There are all manners of theories generalizing the notion of derivative. Amongst them is the fractional calculus, a rich theory which gives a sense to the derivation and integration of non-integer (i.e. rational, real, complex) order, that are the real/complex number powers of the differentiation ($D$) and integration ($J$) operators:

$Df(x)=\frac{d}{dx}f(x)$

$Jf(x)=\int_{0}^{x}f(x)dx$

Along these lines, one may think about *transfinite iteration* of $D$ and $J$ as well. While $D^{(n)}$ and $J^{(n)}$ are quite well-defined and well-behaved operators for the natural number $n$, I haven't found any convenient definition of $D^{(\alpha)}$ or $J^{(\alpha)}$ for the ordinal $\alpha\geq \omega$ in the literature if there is any.

Due to the similarity between natural and ordinal numbers, it seems the only difficulty is to formulate a definition of the differentiation operator in the *limit* steps like $D^{\omega}$ or $D^{\omega+\omega}$. One straightforward (but not necessarily well-defined, natural or fruitful) way to do so is to think about $D^{\omega}$ as a functional limit of $D^{n}$s in a certain function space. Though, I am not sure if it is the most clever approach. Anyway, it is somehow "natural" to expect that any $D^{\omega}$ operator demonstrates certain properties like: $D^{\omega}x^{n}=0$ for every $n\in \omega$.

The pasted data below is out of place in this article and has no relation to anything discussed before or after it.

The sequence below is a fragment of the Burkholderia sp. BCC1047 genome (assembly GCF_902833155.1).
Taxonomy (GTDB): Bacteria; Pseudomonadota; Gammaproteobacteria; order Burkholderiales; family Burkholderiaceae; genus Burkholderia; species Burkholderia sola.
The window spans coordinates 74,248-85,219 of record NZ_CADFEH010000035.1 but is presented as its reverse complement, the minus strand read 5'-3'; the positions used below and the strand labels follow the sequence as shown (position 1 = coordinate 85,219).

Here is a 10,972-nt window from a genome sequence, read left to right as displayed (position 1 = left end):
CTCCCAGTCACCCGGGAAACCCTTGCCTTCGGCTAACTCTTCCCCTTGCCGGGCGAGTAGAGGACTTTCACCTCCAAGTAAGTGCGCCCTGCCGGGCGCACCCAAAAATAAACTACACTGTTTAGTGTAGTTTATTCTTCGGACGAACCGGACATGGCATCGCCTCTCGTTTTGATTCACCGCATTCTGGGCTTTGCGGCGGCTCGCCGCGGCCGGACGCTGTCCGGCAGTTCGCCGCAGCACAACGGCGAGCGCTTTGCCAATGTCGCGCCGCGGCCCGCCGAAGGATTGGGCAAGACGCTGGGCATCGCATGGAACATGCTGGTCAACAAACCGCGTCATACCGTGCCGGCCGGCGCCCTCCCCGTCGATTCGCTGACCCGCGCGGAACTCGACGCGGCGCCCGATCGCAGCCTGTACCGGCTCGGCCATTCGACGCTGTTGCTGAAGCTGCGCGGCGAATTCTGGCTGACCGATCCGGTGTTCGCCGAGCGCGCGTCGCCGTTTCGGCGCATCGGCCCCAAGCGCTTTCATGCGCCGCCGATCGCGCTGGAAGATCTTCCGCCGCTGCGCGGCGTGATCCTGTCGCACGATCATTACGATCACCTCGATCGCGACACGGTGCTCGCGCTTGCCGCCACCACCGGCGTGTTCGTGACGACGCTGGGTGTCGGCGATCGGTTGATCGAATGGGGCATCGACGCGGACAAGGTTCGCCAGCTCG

Also, the spaces of smooth and analytic functions, $C^{\infty}$ and $C^{\omega}$, don't seem to capture the essence of the very notion of the *$\omega$-the derivative* of a function, particularly because they don't suggest a clear way of calculating transfinite successor differentiation operators, $D^{\omega+1}$, $D^{\omega+2}$, $D^{\omega+3}$, etc.

Question.Is there any paper in which transfinite derivatives of (real/complex) functions are defined/used? If so, what sort of applications do they have?

**Update.** Due to the answer that Andrés mentioned in his comment, it turned out that defining $D^{\omega}$ operator as the limit of $D^{n}$s gives rise to a trivial notion. So maybe a more *direct* approach is needed here.